Last but not least, we arrive at the Greek word most often translated as love in the New Testament: agape. While the verb form of this word can be traced all the way back to Homer, there are very few instances of the word agape being used in Greek literature.
Fascinatingly, the word agape derives its meaning from its use in the New Testament. The earliest followers of Jesus who wrote books of the New Testament in Greek, they didn’t learn the meaning of agape by looking it up in ancient dictionaries. Rather, they looked to the teachings of Jesus and the story of his life to redefine their very concept of love!
The two sides of Agape
In one famous story about Jesus, he was asked about the most important commandment in the Jewish Scriptures. In response, Jesus quoted as passage from Deuteronomy: “And you must love the Lord your God with all your heart, all your soul, and all your strength.” Jesus then quickly appended to this another commandment from the Leviticus: “Love your neighbor as yourself.”
Which of these two commandments the most important – loving God or loving your neighbor? Jesus’ answer is “YES!” For Jesus, they’re two sides of the same coin. Your love for God will be expressed by your love for people and vice versa. They are inseparable.
Bigger than a feeling
Unlike ahavah, agape is not a primarily a feeling, it’s an action. It’s choosing to seek the well-being of others with no expectation of anything in return.
According to Jesus, this kind of generous, self-give love reflects the very heartbeat of God: “Love your enemies! Do good to them. Lend to them without expecting to be repaid. Then your reward from heaven will be very great, and you will truly be acting as children of the Most High, for he is kind to those who are unthankful and wicked. You must be compassionate, just as your Father is compassionate.”
Loving Like Jesus loved
Now, we wouldn’t be talking about Jesus still today if he had only said things like, “love your enemy.” This is how he actually lived. Jesus was constantly helping and serving the people around him in very practical and tangible ways. And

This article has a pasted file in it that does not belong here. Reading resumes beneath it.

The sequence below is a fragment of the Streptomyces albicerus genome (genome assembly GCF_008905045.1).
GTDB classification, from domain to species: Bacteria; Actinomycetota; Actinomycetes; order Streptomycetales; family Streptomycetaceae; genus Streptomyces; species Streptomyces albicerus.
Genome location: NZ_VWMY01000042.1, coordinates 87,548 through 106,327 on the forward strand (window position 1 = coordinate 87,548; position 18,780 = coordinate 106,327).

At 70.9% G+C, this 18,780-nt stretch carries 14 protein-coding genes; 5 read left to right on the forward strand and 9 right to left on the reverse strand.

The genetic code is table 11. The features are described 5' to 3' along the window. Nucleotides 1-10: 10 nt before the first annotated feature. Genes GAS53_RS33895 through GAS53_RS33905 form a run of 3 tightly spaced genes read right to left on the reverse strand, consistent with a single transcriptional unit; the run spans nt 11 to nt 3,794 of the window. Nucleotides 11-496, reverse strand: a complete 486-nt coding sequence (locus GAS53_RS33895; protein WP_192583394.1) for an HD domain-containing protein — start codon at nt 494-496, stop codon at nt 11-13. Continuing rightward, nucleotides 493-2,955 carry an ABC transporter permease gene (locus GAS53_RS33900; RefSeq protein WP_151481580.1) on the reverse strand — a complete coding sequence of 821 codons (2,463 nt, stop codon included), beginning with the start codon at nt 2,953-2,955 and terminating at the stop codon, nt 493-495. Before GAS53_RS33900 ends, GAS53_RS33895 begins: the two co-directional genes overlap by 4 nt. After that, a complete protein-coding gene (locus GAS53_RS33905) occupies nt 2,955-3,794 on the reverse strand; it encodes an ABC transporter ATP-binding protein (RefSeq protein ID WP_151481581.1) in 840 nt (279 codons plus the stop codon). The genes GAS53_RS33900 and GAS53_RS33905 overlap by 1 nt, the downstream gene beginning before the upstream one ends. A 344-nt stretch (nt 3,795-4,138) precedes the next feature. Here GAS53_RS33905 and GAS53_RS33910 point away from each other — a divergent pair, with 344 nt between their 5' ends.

he consistently moved towards poor and hurting people who couldn’t benefit him in return. He showed love for the forgotten ones, the people who usually fall through the cracks.
And when Jesus eventually marched into Jerusalem, he made himself an enemy of the leaders of his people by accusing them of hypocrisy and corruption. But then, instead of attacking his enemies to overthrow them, he allowed them to kill him. Jesus died for the selfishness and corruption of his enemies because he loved them.
After Easter morning, Jesus, and then his followers, claimed that it was the power of God’s love for the world that was revealed in Jesus’ life, death, and resurrection. As the Apostle Paul put it, “God demonstrated his own agape for us in this, while we were still sinners, the Messiah died for us.”
Or in the words of the Apostle John, “God’s own agape was revealed when he sent his one and only Son into the world, so that through him, we could have life.” And for John then, this naturally leads to the conclusion, “beloved ones, if that’s how God loved us, then we ought to show love for one another.”
So Christian faith involves trusting that at the center of the universe is a being overflowing with love for his world, which means that the purpose of human existence is to receive this love that has come to us in Jesus and then to give it back out to others, creating an ecosystem of others-focused, self-giving love.
And that’s the New Testament meaning of agape love.